A new study shows that the daily exposure to formaldehyde from three different types of e-cigarettes is well below the levels considered safe by the World Health Organisation (WHO) – at less than a sixth of the indoor air quality standard.
‘In cigarette smoke, most formaldehyde is produced as the result of burning sugars naturally present in tobacco as well as added sugars and glycerol,’ explains Dr Sandra Costigan, Principal Toxicologist for electronic cigarettes at British American Tobacco, ‘whereas in vaping products, it is generally produced as a thermal breakdown product of glycerol and propylene glycol (PG). ‘Glycerol and PG are used to make the e-liquid and dilute the nicotine and flavouring’. There has been a lot of material published recently on the amount of formaldehyde released from electronic cigarettes.
Formaldehyde is classified as a carcinogen by the International Agency for Research of Cancer and is thought to contribute to the development of tobacco-related disease. For this reason, there has been some concern over the possible health effects of inhaling formaldehyde released into the aerosol of e-cigarettes.
‘In this study, we measured the formaldehyde produced in the aerosol of three different e-cigarettes formats,’ Costigan said. Three types of vaping products were studied: a rechargeable ‘cig-a-like’ device; a refillable open tank system, also called a clearomiser, and a closed modular system with variable voltage. Where there was a choice, the products were tested under worst case, high voltage conditions, under which the most formaldehyde would be produced.
Consumer use of the products was surveyed to establish real world use patterns. A total of 350 puffs per day represents a realistic estimate of the intense use for these products.
Lab-based vaping robots were programmed so that they produced vapour in a realistic way and the formaldehyde levels in this vapour were measured.
The results showed that even the worst case amount of formaldehyde per 10 puffs of the e-cigarettes tested, was over 10 times less than the formaldehyde from a 3R4F reference cigarette smoked under standard ISO conditions.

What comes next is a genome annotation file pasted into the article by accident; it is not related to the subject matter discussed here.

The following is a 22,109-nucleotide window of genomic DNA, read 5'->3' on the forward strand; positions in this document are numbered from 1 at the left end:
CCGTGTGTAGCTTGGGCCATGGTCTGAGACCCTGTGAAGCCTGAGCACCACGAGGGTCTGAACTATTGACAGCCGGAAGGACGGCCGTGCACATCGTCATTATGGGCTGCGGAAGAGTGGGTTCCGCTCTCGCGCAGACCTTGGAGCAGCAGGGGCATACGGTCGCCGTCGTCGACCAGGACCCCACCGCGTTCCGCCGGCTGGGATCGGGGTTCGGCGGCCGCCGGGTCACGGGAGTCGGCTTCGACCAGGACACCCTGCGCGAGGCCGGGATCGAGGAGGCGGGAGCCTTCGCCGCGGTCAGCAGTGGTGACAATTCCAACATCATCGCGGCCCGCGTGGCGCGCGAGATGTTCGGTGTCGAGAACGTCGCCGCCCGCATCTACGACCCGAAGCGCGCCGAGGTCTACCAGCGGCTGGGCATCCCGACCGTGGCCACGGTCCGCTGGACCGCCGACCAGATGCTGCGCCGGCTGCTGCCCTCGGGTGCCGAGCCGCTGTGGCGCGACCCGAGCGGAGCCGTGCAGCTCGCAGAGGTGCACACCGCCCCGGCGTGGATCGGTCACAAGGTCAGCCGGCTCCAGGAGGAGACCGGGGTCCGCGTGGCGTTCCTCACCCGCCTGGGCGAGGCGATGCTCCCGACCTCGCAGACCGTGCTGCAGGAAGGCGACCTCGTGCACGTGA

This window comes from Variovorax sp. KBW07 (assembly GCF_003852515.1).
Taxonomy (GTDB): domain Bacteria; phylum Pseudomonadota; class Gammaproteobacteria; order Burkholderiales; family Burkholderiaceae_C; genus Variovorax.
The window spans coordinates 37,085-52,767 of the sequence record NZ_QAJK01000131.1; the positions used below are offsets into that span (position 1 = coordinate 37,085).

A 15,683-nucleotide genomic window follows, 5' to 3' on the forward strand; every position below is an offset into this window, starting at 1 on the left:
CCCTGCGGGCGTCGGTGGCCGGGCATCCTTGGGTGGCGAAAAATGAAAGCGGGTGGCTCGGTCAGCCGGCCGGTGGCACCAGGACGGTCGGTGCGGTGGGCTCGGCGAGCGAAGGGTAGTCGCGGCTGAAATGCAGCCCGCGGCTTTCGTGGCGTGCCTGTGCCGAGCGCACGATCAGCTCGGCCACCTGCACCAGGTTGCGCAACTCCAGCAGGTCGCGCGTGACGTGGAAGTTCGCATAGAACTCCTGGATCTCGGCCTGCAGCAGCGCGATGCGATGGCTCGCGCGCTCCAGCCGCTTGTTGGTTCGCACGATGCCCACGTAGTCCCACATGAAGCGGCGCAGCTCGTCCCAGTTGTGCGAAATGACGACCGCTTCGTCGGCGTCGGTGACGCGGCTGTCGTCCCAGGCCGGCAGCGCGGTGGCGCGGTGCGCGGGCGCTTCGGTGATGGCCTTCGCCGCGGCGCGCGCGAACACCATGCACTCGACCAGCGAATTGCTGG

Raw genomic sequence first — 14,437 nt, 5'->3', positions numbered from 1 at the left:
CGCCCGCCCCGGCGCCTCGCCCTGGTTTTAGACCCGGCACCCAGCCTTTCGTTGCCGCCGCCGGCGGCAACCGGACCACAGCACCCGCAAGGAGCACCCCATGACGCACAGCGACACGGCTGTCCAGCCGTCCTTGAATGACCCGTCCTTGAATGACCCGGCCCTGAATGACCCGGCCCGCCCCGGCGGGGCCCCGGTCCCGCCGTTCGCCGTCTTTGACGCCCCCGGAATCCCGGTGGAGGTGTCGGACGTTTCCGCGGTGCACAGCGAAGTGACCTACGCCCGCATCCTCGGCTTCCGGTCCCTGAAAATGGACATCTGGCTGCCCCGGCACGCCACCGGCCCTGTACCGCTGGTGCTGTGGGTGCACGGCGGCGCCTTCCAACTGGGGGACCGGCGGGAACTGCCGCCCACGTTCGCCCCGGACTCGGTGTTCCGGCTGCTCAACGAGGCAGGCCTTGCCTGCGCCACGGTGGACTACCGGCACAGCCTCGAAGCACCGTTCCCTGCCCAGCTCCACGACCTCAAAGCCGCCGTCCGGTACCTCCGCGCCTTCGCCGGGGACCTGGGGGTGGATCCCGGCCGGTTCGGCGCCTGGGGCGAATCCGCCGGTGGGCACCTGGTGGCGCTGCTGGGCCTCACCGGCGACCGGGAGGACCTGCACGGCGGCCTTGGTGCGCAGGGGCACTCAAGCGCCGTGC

Using 350 puffs per day, and assuming a standard breathing volume of 20m3 over 24 hours, average daily formaldehyde concentrations were calculated for the different products. For all products, these were well below a variety of formaldehyde safety benchmarks such as the threshold for throat and respiratory tract irritation, the European REACh Derived No Effect Level, occupational exposure guidelines, and the WHO guidelines for indoor air quality for selected pollutants which includes a guideline on formaldehyde levels.
‘We believe e-cigarettes hold great potential for reducing tobacco-related disease. For this reason, we continue to strive to better define and further reduce any residual risks that there may be, to as low a level as possible,’ said Costigan. ‘The results from this study show that even heavy use of these products still only results in daily formaldehyde exposure that is less than one sixth of the exposure from breathing indoor air that complies with WHO air quality standards,’ she said.
The results were presented yesterday at the annual conference of the Society for Research on Nicotine and Tobacco in Chicago.
This image shows the average daily concentration of formaldehye equating to heavy e-cigarette use compared to safety benchmarks.
Credit: British American Tobacco